As Springsteen describes it in the recent interview that anchors Zimny’s film, Darkness was a “tone poem”, with “power, directness and austerity” as its goals. The documentary relates Springsteen’s crazed pursuit of a relentless drum sound — “Stick!” he would shout, as he claimed he was hearing the drum-stick rather than the primal crack-boom of Max Weinberg’s drums. He got what he wanted to a great extent, which is just as well when so many songs on the album are so stripped down that the “melody” consists of little more than whatever note Gary Tallent’s bass intones whenever the bass drum sounds.

CD copies of Darkness have never, to my ear, captured those scarifying drums the way my original 1978 vinyl copy still does, and so over the years I’ve tended to revisit Darkness only on a turntable. Happily there’s a remastered CD included in the box-set that will remedy that situation: it has, at last, the big bang of the vinyl. Now I can preserve what’s left of the crackling LP, which I played endless that summer of 1978, and get back to something resembling the purity of Springsteen’s dark essence.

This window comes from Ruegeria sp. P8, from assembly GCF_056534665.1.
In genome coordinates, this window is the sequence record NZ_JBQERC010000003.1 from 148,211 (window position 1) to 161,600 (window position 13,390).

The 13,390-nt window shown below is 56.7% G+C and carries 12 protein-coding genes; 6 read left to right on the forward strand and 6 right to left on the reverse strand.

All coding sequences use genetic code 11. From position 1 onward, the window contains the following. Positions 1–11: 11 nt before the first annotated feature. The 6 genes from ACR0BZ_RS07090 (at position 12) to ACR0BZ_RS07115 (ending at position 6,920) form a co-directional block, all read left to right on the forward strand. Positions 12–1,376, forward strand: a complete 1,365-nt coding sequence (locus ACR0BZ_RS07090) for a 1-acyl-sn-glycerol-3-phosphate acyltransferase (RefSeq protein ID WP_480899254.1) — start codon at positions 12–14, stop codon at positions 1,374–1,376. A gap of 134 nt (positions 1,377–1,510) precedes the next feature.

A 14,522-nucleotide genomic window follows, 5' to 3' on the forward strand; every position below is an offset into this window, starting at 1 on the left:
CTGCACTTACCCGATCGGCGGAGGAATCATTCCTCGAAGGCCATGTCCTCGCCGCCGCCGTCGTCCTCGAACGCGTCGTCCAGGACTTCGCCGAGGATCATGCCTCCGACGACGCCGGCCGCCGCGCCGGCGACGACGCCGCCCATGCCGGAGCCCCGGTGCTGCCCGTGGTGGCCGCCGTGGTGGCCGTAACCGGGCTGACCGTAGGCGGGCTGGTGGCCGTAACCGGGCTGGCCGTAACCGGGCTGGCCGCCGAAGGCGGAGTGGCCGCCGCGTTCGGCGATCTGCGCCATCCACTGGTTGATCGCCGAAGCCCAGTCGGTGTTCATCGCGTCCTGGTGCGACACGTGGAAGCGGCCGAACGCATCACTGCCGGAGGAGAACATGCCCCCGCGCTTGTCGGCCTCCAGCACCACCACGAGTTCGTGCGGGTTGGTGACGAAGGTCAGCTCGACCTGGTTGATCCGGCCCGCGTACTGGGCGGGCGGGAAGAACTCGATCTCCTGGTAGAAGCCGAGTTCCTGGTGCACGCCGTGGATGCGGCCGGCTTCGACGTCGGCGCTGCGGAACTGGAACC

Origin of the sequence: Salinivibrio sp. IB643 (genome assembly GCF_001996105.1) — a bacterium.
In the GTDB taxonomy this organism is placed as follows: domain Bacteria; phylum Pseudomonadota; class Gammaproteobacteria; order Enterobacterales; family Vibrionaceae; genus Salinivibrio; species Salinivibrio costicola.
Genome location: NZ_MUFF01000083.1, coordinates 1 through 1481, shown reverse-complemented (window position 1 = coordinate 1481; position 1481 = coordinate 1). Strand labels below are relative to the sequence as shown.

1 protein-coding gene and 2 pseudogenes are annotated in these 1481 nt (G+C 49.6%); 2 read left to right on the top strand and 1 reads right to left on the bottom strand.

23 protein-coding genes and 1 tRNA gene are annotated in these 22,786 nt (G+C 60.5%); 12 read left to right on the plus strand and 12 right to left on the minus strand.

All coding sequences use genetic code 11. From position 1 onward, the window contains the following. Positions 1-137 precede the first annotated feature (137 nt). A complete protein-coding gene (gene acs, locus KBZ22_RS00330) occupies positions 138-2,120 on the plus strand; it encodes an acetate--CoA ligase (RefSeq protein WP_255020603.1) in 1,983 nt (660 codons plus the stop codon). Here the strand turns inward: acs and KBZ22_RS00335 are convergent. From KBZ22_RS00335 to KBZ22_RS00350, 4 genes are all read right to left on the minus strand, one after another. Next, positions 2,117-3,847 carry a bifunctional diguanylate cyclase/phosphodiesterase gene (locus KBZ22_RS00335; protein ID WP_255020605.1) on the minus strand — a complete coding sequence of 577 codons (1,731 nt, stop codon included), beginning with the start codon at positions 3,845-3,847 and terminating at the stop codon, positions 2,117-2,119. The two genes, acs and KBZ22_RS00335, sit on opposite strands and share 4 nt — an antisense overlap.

But with all that stripping clean and throwing away he was doing in 1977-78, what was left out? And anyway, why in God’s name was Bruce Springsteen only just getting into the studio two years after being the magazine-cover face of record-industry hype with the release of Born to Run in 1975? The answers to these questions go to the heart not only of the significance of this autumn’s “new” release, but also of the special place that Springsteen holds in the history of the business, as opposed (?) to the art, of rock ‘n’ roll.

For most of the gap between Born to Run and Darkness, Springsteen was hamstrung by a lawsuit with his former manager that kept him out of the studio. Although the suit was over quicker than, say, Muhammad Ali’s ban from boxing eight years earlier, and had none of its political meaning, it has taken on some of the same weighty significance for some Springsteen fans. We revel in his comeback from adversity, his defiance of The Man — but we still wonder what might have been, if he hadn’t been kept out of the ring in his absolute mid-to-late-20s prime.